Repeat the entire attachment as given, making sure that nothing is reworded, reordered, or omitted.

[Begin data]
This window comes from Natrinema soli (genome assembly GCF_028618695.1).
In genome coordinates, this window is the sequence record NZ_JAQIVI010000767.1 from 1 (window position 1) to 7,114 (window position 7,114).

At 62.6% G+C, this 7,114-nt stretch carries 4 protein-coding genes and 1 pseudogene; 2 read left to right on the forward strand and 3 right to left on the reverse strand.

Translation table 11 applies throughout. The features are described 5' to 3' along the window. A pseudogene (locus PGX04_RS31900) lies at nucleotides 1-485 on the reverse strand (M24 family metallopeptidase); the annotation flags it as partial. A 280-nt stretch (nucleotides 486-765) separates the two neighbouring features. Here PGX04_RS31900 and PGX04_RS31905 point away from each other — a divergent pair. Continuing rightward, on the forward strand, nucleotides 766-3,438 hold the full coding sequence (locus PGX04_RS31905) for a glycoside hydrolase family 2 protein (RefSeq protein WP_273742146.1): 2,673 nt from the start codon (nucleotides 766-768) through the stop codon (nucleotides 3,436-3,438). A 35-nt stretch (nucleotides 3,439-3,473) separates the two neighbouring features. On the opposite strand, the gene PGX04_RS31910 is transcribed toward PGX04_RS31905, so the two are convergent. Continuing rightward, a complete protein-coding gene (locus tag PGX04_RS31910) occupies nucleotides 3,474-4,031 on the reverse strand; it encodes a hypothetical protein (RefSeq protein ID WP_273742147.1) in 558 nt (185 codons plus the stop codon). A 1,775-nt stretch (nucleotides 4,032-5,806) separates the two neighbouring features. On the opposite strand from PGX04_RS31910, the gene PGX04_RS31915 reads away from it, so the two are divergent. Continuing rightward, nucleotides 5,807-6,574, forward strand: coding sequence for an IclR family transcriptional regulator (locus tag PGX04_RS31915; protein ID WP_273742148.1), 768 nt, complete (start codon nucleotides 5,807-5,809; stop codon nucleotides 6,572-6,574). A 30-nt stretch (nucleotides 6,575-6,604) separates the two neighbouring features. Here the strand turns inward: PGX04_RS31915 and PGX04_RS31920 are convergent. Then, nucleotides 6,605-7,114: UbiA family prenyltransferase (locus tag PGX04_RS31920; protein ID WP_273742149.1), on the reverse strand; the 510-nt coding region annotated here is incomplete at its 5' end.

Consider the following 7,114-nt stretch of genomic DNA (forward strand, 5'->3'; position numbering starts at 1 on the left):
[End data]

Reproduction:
This window comes from Natrinema soli (genome assembly GCF_028618695.1).
In genome coordinates, this window is the sequence record NZ_JAQIVI010000767.1 from 1 (window position 1) to 7,114 (window position 7,114).

At 62.6% G+C, this 7,114-nt stretch carries 4 protein-coding genes and 1 pseudogene; 2 read left to right on the forward strand and 3 right to left on the reverse strand.

Translation table 11 applies throughout. The features are described 5' to 3' along the window. A pseudogene (locus PGX04_RS31900) lies at nucleotides 1-485 on the reverse strand (M24 family metallopeptidase); the annotation flags it as partial. A 280-nt stretch (nucleotides 486-765) separates the two neighbouring features. Here PGX04_RS31900 and PGX04_RS31905 point away from each other — a divergent pair. Continuing rightward, on the forward strand, nucleotides 766-3,438 hold the full coding sequence (locus PGX04_RS31905) for a glycoside hydrolase family 2 protein (RefSeq protein WP_273742146.1): 2,673 nt from the start codon (nucleotides 766-768) through the stop codon (nucleotides 3,436-3,438). A 35-nt stretch (nucleotides 3,439-3,473) separates the two neighbouring features. On the opposite strand, the gene PGX04_RS31910 is transcribed toward PGX04_RS31905, so the two are convergent. Continuing rightward, a complete protein-coding gene (locus tag PGX04_RS31910) occupies nucleotides 3,474-4,031 on the reverse strand; it encodes a hypothetical protein (RefSeq protein ID WP_273742147.1) in 558 nt (185 codons plus the stop codon). A 1,775-nt stretch (nucleotides 4,032-5,806) separates the two neighbouring features. On the opposite strand from PGX04_RS31910, the gene PGX04_RS31915 reads away from it, so the two are divergent. Continuing rightward, nucleotides 5,807-6,574, forward strand: coding sequence for an IclR family transcriptional regulator (locus tag PGX04_RS31915; protein ID WP_273742148.1), 768 nt, complete (start codon nucleotides 5,807-5,809; stop codon nucleotides 6,572-6,574). A 30-nt stretch (nucleotides 6,575-6,604) separates the two neighbouring features. Here the strand turns inward: PGX04_RS31915 and PGX04_RS31920 are convergent. Then, nucleotides 6,605-7,114: UbiA family prenyltransferase (locus tag PGX04_RS31920; protein ID WP_273742149.1), on the reverse strand; the 510-nt coding region annotated here is incomplete at its 5' end.

Consider the following 7,114-nt stretch of genomic DNA (forward strand, 5'->3'; position numbering starts at 1 on the left):